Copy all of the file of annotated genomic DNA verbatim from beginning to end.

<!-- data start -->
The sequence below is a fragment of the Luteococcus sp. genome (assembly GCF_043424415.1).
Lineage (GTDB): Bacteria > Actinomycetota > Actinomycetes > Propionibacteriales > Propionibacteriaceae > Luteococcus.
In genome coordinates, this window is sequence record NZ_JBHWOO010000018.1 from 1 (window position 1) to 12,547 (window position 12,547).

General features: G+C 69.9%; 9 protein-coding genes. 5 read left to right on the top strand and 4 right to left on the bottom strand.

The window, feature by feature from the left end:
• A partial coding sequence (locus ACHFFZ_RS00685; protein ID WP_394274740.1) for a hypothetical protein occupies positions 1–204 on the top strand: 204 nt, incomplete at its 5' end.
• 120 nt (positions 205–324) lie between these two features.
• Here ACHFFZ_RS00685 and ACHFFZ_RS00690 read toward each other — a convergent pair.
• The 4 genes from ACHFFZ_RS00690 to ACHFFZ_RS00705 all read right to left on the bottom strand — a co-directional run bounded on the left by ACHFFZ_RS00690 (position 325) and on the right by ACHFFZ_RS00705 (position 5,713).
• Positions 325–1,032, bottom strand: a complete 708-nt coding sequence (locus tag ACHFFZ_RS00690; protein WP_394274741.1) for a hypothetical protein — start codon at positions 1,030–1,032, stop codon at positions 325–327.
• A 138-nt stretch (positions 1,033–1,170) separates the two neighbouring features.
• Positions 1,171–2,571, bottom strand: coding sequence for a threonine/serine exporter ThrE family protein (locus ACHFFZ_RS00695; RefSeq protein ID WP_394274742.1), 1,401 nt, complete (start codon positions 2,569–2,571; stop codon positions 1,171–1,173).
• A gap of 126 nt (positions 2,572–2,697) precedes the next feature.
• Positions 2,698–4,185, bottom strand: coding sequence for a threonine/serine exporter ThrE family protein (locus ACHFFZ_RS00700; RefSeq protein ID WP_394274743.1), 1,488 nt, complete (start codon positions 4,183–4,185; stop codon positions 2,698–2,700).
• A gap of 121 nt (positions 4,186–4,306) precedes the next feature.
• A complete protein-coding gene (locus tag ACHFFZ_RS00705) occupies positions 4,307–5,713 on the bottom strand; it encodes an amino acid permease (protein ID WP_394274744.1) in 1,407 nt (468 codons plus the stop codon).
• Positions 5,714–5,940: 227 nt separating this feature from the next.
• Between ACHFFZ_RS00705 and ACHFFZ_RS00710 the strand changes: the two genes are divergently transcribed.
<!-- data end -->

The sequence below is a fragment of the Luteococcus sp. genome (assembly GCF_043424415.1).
Lineage (GTDB): Bacteria > Actinomycetota > Actinomycetes > Propionibacteriales > Propionibacteriaceae > Luteococcus.
In genome coordinates, this window is sequence record NZ_JBHWOO010000018.1 from 1 (window position 1) to 12,547 (window position 12,547).

General features: G+C 69.9%; 9 protein-coding genes. 5 read left to right on the top strand and 4 right to left on the bottom strand.

The window, feature by feature from the left end:
• A partial coding sequence (locus ACHFFZ_RS00685; protein ID WP_394274740.1) for a hypothetical protein occupies positions 1–204 on the top strand: 204 nt, incomplete at its 5' end.
• 120 nt (positions 205–324) lie between these two features.
• Here ACHFFZ_RS00685 and ACHFFZ_RS00690 read toward each other — a convergent pair.
• The 4 genes from ACHFFZ_RS00690 to ACHFFZ_RS00705 all read right to left on the bottom strand — a co-directional run bounded on the left by ACHFFZ_RS00690 (position 325) and on the right by ACHFFZ_RS00705 (position 5,713).
• Positions 325–1,032, bottom strand: a complete 708-nt coding sequence (locus tag ACHFFZ_RS00690; protein WP_394274741.1) for a hypothetical protein — start codon at positions 1,030–1,032, stop codon at positions 325–327.
• A 138-nt stretch (positions 1,033–1,170) separates the two neighbouring features.
• Positions 1,171–2,571, bottom strand: coding sequence for a threonine/serine exporter ThrE family protein (locus ACHFFZ_RS00695; RefSeq protein ID WP_394274742.1), 1,401 nt, complete (start codon positions 2,569–2,571; stop codon positions 1,171–1,173).
• A gap of 126 nt (positions 2,572–2,697) precedes the next feature.
• Positions 2,698–4,185, bottom strand: coding sequence for a threonine/serine exporter ThrE family protein (locus ACHFFZ_RS00700; RefSeq protein ID WP_394274743.1), 1,488 nt, complete (start codon positions 4,183–4,185; stop codon positions 2,698–2,700).
• A gap of 121 nt (positions 4,186–4,306) precedes the next feature.
• A complete protein-coding gene (locus tag ACHFFZ_RS00705) occupies positions 4,307–5,713 on the bottom strand; it encodes an amino acid permease (protein ID WP_394274744.1) in 1,407 nt (468 codons plus the stop codon).
• Positions 5,714–5,940: 227 nt separating this feature from the next.
• Between ACHFFZ_RS00705 and ACHFFZ_RS00710 the strand changes: the two genes are divergently transcribed.